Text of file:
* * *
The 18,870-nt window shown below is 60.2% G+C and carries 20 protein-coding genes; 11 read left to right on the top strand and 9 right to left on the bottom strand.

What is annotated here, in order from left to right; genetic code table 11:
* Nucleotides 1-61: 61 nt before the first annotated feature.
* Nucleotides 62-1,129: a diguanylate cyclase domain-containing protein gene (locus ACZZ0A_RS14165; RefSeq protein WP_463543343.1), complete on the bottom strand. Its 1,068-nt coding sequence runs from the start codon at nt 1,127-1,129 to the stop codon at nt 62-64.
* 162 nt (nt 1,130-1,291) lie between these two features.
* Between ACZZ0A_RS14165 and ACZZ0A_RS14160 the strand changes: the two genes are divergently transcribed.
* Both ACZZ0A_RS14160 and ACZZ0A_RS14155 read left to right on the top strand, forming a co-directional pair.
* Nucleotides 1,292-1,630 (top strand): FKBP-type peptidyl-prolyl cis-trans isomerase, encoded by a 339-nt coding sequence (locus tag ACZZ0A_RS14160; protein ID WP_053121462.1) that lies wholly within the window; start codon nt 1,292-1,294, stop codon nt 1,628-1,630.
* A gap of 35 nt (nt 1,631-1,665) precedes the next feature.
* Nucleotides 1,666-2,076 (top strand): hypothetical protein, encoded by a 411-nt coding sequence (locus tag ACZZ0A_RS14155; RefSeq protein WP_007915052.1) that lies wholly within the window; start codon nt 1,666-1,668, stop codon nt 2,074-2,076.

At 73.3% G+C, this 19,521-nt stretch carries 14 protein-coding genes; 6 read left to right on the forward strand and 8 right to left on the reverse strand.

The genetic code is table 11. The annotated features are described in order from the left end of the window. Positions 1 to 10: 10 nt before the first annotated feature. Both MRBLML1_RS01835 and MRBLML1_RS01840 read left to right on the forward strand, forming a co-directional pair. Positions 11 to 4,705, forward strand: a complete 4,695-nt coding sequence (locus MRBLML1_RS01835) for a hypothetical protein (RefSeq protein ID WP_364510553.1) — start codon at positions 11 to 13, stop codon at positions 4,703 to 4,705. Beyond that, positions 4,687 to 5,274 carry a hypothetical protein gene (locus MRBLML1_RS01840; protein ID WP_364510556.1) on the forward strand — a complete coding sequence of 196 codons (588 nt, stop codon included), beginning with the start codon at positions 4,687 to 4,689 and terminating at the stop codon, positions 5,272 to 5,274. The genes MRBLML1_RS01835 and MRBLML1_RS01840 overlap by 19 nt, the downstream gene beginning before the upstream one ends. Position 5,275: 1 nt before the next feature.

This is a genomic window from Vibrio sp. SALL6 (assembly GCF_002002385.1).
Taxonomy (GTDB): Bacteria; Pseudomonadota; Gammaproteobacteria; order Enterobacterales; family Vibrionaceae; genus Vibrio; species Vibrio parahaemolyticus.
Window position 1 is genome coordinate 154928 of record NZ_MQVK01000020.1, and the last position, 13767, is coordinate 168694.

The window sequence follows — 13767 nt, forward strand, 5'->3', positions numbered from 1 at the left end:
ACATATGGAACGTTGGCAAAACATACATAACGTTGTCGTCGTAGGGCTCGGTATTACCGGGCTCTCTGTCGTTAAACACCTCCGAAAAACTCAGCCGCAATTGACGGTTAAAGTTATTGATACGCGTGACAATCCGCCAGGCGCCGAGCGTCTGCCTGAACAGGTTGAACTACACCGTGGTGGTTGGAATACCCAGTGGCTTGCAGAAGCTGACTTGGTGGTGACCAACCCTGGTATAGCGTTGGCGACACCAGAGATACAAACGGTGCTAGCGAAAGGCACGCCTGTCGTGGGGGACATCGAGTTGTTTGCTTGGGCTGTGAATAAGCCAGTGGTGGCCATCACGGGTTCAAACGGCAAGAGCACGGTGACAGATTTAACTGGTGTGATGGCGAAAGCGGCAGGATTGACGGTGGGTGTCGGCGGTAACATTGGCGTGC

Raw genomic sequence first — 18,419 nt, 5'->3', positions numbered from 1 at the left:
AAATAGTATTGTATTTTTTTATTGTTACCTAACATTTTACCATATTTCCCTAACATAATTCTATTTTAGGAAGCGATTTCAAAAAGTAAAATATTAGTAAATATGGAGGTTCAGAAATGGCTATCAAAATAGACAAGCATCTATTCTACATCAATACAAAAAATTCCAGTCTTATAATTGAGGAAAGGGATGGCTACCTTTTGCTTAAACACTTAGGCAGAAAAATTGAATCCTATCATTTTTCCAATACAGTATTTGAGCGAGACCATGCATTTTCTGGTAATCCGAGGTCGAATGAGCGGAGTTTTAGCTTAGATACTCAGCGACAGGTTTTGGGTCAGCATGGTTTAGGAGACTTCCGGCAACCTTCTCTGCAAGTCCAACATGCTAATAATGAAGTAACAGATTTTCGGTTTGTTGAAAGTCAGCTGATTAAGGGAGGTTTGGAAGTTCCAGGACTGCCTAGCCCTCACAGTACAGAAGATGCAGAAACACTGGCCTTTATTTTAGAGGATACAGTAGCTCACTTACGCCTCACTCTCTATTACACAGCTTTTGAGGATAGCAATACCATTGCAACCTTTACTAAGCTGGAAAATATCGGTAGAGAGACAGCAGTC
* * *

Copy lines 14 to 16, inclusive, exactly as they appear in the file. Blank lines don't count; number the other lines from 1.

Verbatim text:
Taxonomy (GTDB): Bacteria; Pseudomonadota; Gammaproteobacteria; order Enterobacterales; family Vibrionaceae; genus Vibrio; species Vibrio parahaemolyticus.
Window position 1 is genome coordinate 154928 of record NZ_MQVK01000020.1, and the last position, 13767, is coordinate 168694.

The window sequence follows — 13767 nt, forward strand, 5'->3', positions numbered from 1 at the left end: